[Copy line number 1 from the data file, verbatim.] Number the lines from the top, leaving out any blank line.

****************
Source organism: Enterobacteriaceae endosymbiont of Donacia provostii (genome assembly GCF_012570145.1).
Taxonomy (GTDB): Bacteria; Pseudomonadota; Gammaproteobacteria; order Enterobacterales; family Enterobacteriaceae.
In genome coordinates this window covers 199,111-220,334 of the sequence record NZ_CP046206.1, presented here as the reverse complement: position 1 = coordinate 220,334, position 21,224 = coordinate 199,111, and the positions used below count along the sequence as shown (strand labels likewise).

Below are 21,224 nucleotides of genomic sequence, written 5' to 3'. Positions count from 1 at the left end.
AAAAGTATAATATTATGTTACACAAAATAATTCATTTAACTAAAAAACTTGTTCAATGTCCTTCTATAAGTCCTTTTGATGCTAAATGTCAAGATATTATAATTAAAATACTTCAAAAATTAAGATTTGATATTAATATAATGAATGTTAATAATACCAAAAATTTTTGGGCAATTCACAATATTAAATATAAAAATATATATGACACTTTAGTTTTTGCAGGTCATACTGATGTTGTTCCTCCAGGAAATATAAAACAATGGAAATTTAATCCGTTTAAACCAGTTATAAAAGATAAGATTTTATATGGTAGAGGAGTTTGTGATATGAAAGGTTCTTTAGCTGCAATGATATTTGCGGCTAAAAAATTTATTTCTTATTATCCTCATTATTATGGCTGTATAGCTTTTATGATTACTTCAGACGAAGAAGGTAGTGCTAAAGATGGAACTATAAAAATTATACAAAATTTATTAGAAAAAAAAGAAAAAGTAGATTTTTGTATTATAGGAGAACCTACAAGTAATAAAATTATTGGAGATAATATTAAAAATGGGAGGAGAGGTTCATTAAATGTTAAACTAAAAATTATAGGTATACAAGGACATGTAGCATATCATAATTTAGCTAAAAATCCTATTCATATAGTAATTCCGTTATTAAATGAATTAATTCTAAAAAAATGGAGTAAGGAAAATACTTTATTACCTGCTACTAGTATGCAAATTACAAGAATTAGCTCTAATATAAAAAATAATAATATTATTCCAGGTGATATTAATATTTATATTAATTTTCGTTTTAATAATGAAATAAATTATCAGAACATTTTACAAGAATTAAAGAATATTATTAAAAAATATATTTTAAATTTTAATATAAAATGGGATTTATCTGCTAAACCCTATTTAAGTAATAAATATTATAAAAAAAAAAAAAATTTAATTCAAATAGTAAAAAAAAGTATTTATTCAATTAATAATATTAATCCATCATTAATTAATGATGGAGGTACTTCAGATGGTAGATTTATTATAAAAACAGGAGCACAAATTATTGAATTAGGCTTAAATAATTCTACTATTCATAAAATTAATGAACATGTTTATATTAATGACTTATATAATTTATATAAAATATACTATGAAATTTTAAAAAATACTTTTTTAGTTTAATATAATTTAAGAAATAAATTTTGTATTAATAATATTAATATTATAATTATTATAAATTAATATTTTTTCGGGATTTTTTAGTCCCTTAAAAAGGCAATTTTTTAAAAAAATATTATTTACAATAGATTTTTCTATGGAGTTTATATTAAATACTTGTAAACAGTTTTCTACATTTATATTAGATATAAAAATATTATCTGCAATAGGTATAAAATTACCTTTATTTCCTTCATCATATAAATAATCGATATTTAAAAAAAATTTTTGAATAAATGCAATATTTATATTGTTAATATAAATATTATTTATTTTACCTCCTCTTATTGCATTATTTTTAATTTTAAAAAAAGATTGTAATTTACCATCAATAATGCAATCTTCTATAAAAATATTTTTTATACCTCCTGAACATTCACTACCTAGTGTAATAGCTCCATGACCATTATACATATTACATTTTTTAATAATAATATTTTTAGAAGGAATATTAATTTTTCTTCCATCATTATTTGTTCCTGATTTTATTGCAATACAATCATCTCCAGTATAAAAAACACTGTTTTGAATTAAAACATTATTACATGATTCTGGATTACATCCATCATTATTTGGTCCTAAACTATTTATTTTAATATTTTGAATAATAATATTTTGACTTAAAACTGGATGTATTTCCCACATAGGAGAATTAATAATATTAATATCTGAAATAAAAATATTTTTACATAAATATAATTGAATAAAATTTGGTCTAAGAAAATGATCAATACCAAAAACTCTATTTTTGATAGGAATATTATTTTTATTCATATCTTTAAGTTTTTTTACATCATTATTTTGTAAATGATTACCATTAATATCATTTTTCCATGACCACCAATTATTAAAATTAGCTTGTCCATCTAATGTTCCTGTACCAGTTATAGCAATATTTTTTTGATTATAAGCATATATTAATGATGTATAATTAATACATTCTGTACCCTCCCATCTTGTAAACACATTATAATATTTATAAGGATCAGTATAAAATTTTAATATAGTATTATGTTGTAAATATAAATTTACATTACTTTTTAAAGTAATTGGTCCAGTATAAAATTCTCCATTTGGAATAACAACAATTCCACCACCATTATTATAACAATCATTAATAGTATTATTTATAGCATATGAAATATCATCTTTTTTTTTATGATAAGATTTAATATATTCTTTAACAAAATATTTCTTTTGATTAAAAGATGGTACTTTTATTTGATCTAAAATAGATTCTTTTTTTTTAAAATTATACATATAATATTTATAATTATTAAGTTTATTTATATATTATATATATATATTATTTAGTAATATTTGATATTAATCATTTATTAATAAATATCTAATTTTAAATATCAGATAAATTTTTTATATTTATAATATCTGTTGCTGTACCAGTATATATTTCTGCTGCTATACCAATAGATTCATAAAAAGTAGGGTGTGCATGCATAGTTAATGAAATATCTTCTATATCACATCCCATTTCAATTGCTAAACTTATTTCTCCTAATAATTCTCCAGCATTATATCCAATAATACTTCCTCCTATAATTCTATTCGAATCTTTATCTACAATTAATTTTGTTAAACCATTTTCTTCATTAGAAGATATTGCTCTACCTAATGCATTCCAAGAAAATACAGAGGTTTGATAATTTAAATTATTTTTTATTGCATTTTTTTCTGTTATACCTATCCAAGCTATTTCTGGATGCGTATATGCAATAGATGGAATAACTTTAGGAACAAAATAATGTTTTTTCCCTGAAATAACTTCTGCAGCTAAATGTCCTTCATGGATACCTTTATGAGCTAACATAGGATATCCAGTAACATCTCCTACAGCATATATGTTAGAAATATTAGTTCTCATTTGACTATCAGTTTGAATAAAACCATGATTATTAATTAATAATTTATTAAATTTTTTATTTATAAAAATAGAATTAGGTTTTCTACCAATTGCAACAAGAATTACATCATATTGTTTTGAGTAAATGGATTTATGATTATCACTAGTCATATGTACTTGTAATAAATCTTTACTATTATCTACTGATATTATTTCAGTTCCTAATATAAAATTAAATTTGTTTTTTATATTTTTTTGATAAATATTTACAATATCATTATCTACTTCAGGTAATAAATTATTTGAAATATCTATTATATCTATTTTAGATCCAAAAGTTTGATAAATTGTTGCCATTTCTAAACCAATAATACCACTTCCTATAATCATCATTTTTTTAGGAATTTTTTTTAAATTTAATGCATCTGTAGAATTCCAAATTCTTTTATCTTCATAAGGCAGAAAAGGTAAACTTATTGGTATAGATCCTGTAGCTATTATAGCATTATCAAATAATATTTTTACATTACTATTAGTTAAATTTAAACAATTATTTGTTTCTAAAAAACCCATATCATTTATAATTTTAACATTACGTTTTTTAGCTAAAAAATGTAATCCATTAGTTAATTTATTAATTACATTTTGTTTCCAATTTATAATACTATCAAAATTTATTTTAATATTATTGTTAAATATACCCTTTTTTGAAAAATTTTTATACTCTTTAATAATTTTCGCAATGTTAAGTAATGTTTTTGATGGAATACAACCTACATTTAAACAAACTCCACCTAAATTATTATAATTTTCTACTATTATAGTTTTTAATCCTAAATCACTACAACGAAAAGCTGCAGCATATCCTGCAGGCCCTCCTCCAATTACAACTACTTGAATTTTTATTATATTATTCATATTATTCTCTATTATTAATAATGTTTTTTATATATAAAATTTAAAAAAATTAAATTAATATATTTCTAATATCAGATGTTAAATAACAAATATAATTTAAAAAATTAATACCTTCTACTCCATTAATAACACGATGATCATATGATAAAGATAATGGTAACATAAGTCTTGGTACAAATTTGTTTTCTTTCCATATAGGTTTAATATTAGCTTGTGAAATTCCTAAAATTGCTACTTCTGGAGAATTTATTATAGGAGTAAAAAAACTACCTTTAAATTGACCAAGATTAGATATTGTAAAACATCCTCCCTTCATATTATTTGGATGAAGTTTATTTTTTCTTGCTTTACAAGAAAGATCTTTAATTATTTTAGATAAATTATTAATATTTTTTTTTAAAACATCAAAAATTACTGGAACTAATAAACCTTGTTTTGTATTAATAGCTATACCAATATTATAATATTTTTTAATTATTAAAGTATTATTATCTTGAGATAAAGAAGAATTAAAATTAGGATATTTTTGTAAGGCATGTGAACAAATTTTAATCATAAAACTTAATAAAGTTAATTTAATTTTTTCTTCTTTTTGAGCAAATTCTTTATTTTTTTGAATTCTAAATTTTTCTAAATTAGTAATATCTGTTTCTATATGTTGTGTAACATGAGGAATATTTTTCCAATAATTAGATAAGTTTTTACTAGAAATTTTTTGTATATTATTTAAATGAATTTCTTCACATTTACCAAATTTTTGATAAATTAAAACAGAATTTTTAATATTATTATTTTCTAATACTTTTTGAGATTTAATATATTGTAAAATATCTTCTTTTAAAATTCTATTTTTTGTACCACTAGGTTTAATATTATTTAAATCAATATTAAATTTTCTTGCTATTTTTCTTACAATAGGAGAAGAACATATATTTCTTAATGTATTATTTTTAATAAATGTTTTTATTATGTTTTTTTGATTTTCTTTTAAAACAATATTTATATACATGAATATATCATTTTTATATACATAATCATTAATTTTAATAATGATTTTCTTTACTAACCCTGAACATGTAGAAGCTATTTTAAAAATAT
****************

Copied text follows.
Source organism: Enterobacteriaceae endosymbiont of Donacia provostii (genome assembly GCF_012570145.1).